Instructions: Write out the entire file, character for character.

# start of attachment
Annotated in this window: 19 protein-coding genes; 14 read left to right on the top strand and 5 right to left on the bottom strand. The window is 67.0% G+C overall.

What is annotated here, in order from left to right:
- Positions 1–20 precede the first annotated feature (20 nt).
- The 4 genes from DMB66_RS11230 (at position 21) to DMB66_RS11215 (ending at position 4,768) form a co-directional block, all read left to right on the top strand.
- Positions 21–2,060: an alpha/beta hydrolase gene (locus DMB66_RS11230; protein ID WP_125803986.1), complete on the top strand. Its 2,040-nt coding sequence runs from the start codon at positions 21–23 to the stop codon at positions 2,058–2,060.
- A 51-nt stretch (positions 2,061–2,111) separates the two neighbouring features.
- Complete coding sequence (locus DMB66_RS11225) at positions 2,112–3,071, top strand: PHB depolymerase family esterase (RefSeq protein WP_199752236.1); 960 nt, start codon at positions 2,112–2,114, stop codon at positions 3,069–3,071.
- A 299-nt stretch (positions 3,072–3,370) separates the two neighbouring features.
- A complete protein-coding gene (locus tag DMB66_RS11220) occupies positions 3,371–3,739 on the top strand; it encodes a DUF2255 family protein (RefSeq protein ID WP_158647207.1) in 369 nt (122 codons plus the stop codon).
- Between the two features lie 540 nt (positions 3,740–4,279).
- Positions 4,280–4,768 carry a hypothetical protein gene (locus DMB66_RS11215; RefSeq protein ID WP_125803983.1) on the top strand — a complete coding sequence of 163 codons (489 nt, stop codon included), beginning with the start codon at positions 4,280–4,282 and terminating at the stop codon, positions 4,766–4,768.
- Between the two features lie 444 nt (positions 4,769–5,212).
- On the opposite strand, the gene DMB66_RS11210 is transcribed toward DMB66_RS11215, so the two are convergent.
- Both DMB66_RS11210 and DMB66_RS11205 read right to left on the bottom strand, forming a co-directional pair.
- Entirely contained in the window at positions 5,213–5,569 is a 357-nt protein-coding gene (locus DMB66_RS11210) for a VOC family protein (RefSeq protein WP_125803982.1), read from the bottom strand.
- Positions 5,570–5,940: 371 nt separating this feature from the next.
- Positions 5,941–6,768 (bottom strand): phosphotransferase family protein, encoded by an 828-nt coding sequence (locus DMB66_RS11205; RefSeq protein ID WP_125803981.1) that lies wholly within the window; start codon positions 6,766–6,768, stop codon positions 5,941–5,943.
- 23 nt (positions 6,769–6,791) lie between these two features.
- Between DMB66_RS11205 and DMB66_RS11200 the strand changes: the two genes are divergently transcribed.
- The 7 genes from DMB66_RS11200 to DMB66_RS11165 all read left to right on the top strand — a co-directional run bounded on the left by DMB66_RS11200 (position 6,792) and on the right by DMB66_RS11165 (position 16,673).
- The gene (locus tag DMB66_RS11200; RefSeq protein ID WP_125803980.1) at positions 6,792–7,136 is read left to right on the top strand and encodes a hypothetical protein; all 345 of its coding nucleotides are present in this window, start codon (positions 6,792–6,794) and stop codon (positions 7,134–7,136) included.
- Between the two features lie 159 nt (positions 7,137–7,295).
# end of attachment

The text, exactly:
Annotated in this window: 19 protein-coding genes; 14 read left to right on the top strand and 5 right to left on the bottom strand. The window is 67.0% G+C overall.

What is annotated here, in order from left to right:
- Positions 1–20 precede the first annotated feature (20 nt).
- The 4 genes from DMB66_RS11230 (at position 21) to DMB66_RS11215 (ending at position 4,768) form a co-directional block, all read left to right on the top strand.
- Positions 21–2,060: an alpha/beta hydrolase gene (locus DMB66_RS11230; protein ID WP_125803986.1), complete on the top strand. Its 2,040-nt coding sequence runs from the start codon at positions 21–23 to the stop codon at positions 2,058–2,060.
- A 51-nt stretch (positions 2,061–2,111) separates the two neighbouring features.
- Complete coding sequence (locus DMB66_RS11225) at positions 2,112–3,071, top strand: PHB depolymerase family esterase (RefSeq protein WP_199752236.1); 960 nt, start codon at positions 2,112–2,114, stop codon at positions 3,069–3,071.
- A 299-nt stretch (positions 3,072–3,370) separates the two neighbouring features.
- A complete protein-coding gene (locus tag DMB66_RS11220) occupies positions 3,371–3,739 on the top strand; it encodes a DUF2255 family protein (RefSeq protein ID WP_158647207.1) in 369 nt (122 codons plus the stop codon).
- Between the two features lie 540 nt (positions 3,740–4,279).
- Positions 4,280–4,768 carry a hypothetical protein gene (locus DMB66_RS11215; RefSeq protein ID WP_125803983.1) on the top strand — a complete coding sequence of 163 codons (489 nt, stop codon included), beginning with the start codon at positions 4,280–4,282 and terminating at the stop codon, positions 4,766–4,768.
- Between the two features lie 444 nt (positions 4,769–5,212).
- On the opposite strand, the gene DMB66_RS11210 is transcribed toward DMB66_RS11215, so the two are convergent.
- Both DMB66_RS11210 and DMB66_RS11205 read right to left on the bottom strand, forming a co-directional pair.
- Entirely contained in the window at positions 5,213–5,569 is a 357-nt protein-coding gene (locus DMB66_RS11210) for a VOC family protein (RefSeq protein WP_125803982.1), read from the bottom strand.
- Positions 5,570–5,940: 371 nt separating this feature from the next.
- Positions 5,941–6,768 (bottom strand): phosphotransferase family protein, encoded by an 828-nt coding sequence (locus DMB66_RS11205; RefSeq protein ID WP_125803981.1) that lies wholly within the window; start codon positions 6,766–6,768, stop codon positions 5,941–5,943.
- 23 nt (positions 6,769–6,791) lie between these two features.
- Between DMB66_RS11205 and DMB66_RS11200 the strand changes: the two genes are divergently transcribed.
- The 7 genes from DMB66_RS11200 to DMB66_RS11165 all read left to right on the top strand — a co-directional run bounded on the left by DMB66_RS11200 (position 6,792) and on the right by DMB66_RS11165 (position 16,673).
- The gene (locus tag DMB66_RS11200; RefSeq protein ID WP_125803980.1) at positions 6,792–7,136 is read left to right on the top strand and encodes a hypothetical protein; all 345 of its coding nucleotides are present in this window, start codon (positions 6,792–6,794) and stop codon (positions 7,134–7,136) included.
- Between the two features lie 159 nt (positions 7,137–7,295).